Nothing is more terrifying than the witch who wields red magic.
Witches must choose the path they will follow, and Darlena Agara is no exception. She’s been putting it off long enough, and in her case, ignoring it has not made it go away. In a moment of frustration, Darlena chooses to follow Red Magic, figuring she had outsmarted the powers that be, since there’s no such thing as Red Magic. But alas, Darlena’s wrong (again) and she becomes a newly declared Red Witch.
Her friends are shocked and her parents horrified by the choice Darlena has made. As a Red Witch, she now governs one third of the world’s chaos. She is the walking personification of pandemonium, turmoil, and bedlam, just as the patrons of Red Magic would have it to be.
But Darlena believes there must be more to Red Magic than chaos and destruction, and she sets out on a journey to achieve balance. Only doing so puts her at odds with the dark goddess Hecate, who simply will not allow Darlena to quit. She encourages Darlena to embrace who and what she is and to leave good magic to the good witches. If only Darlena could, life would be simple, and she would not be the Daughter of Chaos.
DAUGHTER OF CHAOS is the first in a YA paranormal trilogy. Coming March 2014 from Month9Books.
ABOUT THE AUTHOR:
Jen McConnel first began writing poetry as a child. Since then, her words have appeared in a variety of magazines and journals, including Sagewoman, PanGaia, and The Storyteller (where she won the people’s choice 3rd place award for her poem, “Luna”).
She is also a former reviewer for Voices of Youth Advocates (VOYA), and proud member of SCBWI, NCWN, and SCWW.
A Michigander by birth, she now lives and writes in the beautiful state of North Carolina. When she isn’t crafting worlds of fiction, she teaches writing composition at a community college. Once upon a time, she was a middle school teacher, a librarian, and a bookseller, but those are stories for another time.
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Virginia, over at Poeta Officium, was nice enough to invite me to be a guest on her blog, and today is the big day! It’s up!
Take the time to check out her blog, which is always a great source of comfort since she talks a lot about the writing process and the trials of the effort. She’s also had six other great bloggers post their answers to the questions I answer today, and those have been very fun to read as well. Check it out!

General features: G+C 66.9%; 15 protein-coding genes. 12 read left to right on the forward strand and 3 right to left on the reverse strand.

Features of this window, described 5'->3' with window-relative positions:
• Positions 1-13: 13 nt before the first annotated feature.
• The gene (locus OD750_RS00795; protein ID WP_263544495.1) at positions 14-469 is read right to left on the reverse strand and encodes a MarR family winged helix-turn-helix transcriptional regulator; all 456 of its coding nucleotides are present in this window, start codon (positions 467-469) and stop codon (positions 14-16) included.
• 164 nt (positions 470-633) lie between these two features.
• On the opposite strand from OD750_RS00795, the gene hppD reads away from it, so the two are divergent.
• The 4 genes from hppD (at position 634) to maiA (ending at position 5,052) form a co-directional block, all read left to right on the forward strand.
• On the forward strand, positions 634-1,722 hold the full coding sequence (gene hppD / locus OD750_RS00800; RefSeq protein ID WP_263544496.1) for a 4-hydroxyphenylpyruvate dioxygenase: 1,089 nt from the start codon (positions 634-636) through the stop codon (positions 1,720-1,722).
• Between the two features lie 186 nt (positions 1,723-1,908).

I’ve been spending a lot of time lately on a critique site where writers can post work, critique work, discuss writing. And it has been very helpful. It’s made me a more critical reader, more conscious of what I’m reading. But I think that for any writer using a tool like this site, there are two things to watch out for… (Actually, I’m sure there are more and I’ll come up with those as I learn more. For now, I’ve realized these two and have thought a lot about them lately.)
1) Not all rules apply to all kinds of writing. Writers don’t like run-on sentences. But I’m reading We the Animals by Justin Torres, which begins with one of the longest run-on sentences I’ve ever seen. And it’s brilliant. And if he’d posted this work for critique on this very useful site I use, he would have been reamed and called sophomoric and inexperienced. After all, everyone knows that run-ons are bad, right? Not right. Not always. Like the adverb rule I railed about before… no rules of writing are hard and fast. But there are probably best practices. I think the danger of a critique site like this is that we get very comfortable building our ideas of what good writing looks like and then have difficulty accepting someone who is breaking those rules, especially if he or she isn’t an already established and esteemed author. It’s fine for Victor Hugo to spend 100 pages in description at the beginning of Les Miserables, but that would be totally ridiculed if attempted by a fledgling writer working on something new. Start in the action, right? The reader’s not going to sit around for 100 pages for you to paint a scene! You’ll never get it published, Hugo, you silly lout. I think that this kind of blanket criticism leads to more and more people writing in a formulaic way that dumbs down language and limits expression. And that leads us to number 2.